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After the jump is a list of the eight guys who started the most games for the Yankees at each of the eight fielding positions for the Yankees in 2013: Read the rest of this entry
What seasonal feat is shared by only these five players in MLB history? Small hints: (1) You can tell from the basic stats on their main B-R pages that they meet the two criteria. (2) Positions played are irrelevant. (3) The list will not grow this year, but a Yankee could make it in two years.
Congratulations to Insert Name Here! These are the only five MLB players with 15 or more seasons and 100+ games in every season. The implied hints were:
(a) The lack of a catcher — They rarely have long streaks of 100+ games, due to the physical toll of the job. Only Ivan Rodriguez, Carlton Fisk and Bob Boone had 15+ years of 100+ games; all three had several years with less than 100 games, and at least two of those in mid-career. I believe Brad Ausmus is the only catcher with 14 straight years of 100+ games played (not necessarily 100 at catcher); Jason Kendall did it in 14 of his 15 years. Also, most catchers end their careers as backups; out of 666 retired players with 100+ games in their last season, just 20 were catchers.
(b) Clemente and Daubert both died after a season of 100+ games; neither had planned to retire.
Ichiro Suzuki is the active player closest to joining this list, with at least 146 games in all 13 MLB seasons.
Just by chance, we have a SS, a CF, a RF, a 1B and a 2B, for the start of a pretty good lineup — especially with Ashburn on hand to keep Little Louie out of the leadoff spot. You might glean a clue to the feat from one of the positions not covered. And there’s at least one other natural lead to deducing the feat, which applies to two of the five.
This post is for voting and discussion in the 48th round of balloting for the Circle of Greats (COG). This is the first of two rounds of voting for players born in 1931. Rules and lists are after the jump.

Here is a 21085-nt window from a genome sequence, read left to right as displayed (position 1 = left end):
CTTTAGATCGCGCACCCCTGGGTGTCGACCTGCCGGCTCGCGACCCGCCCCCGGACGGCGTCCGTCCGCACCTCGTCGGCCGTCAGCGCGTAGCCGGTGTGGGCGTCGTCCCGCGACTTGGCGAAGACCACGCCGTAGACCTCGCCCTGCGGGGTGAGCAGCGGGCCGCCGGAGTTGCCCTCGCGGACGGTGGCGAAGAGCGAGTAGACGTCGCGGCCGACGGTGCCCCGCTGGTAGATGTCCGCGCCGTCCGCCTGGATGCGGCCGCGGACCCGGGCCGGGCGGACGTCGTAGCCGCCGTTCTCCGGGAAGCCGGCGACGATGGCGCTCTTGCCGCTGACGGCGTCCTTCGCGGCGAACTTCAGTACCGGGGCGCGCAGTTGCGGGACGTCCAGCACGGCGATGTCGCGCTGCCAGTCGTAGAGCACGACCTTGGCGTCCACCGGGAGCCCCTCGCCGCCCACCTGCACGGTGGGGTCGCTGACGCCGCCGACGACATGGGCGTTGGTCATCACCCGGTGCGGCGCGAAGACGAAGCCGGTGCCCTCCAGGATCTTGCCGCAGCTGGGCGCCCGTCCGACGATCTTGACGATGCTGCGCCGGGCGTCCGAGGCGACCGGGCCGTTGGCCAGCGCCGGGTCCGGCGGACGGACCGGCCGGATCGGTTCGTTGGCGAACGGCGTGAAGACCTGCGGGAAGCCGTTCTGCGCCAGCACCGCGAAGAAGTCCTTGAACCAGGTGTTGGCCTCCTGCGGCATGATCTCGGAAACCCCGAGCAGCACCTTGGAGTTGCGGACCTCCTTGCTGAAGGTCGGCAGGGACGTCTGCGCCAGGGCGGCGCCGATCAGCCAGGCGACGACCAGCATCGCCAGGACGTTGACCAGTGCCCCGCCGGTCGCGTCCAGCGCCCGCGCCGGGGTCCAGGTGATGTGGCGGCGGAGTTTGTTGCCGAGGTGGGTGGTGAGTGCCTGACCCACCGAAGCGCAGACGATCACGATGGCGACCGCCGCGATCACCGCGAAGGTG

After runner-up finishes in the previous two rounds of voting, Al Kaline swamped the field as the voters’ resounding choice to become the next inductee into the Circle of Greats. A mainstay in the Tiger outfield for more than two decades, Kaline was an outstanding player in all facets of the game, retiring in 1974 as the all-time AL career leader for right-fielders in WAR, Offensive WAR, Defensive WAR and WAR Baserunning Runs.
More on Al Kaline after the jump.
(My quizzes have often given too much info up front. Not this time!)
Congratulations to Bix and Jim! Both correctly answered that Allie Reynolds and Homer Bailey are the only pitchers from 1916-2013 with at least two no-hitters in which the opposing starting pitcher had already thrown a no-hitter or would do so in the future.
In fact, Reynolds and Bailey both had one of each:
- On July 12, 1951, Reynolds defeated Bob Feller, 1-0, behind Gene Woodling’s 7th-inning home run. Feller had already thrown all three of his no-hitters, including the previous one in the majors, just 11 days earlier. (In the nightcap of that Feller no-no, Bob Chakales held Detroit to 4 hits for his only career shutout.)
- Then, on Sept. 28, 1951, Reynolds held the Red Sox hitless and bested Mel Parnell, as the Yankees clinched a share of their third straight pennant (they’d lock it up in the nightcap). Parnell got his no-hitter about five years later, in his final season.
- On September 28, 2012, Bailey no-hit Pittsburgh, nursing a 1-0 lead all the way from the top of the 1st inning to beat A.J. Burnett. It was the first no-hitter against the Bucs since Bob Gibson in 1971, and it sealed their 20th straight non-winning season. Eleven years earlier, Burnett had no-hit the Padres, setting a searchable record of 9 walks in a regulation-no-hitter (he also hit a man).
- Then, on July 2, 2013, Bailey turned the trick on San Francisco and Tim Lincecum. Eleven days later, The Freak flung 148 pitches and no-hit the Padres.
Incidentally, none of the seven pitchers whom Nolan Ryan defeated in his no-hitters ever threw one themselves.
These are the only players who, in the 1901 to 1960 period, had a career accomplishment that has become rather more common since then. What is it?
Congratulations mostly to ATarwerdi96! And a nod to Richard Chester for getting the final detail. They teamed up to identify that these are the only players to compile 600 games from 1901 to 1960 at each of two positions, with at least one of them in the infield. With expansion has come expanded opportunities for versatile players to shine all over the ball field. More after the jump.
As we wait impatiently for the new season, here’s a quick look back at last year and some of the more unusual team accomplishments of that season. And I do mean unusual – chances are you won’t find these stats anywhere but HHS.
More after the jump.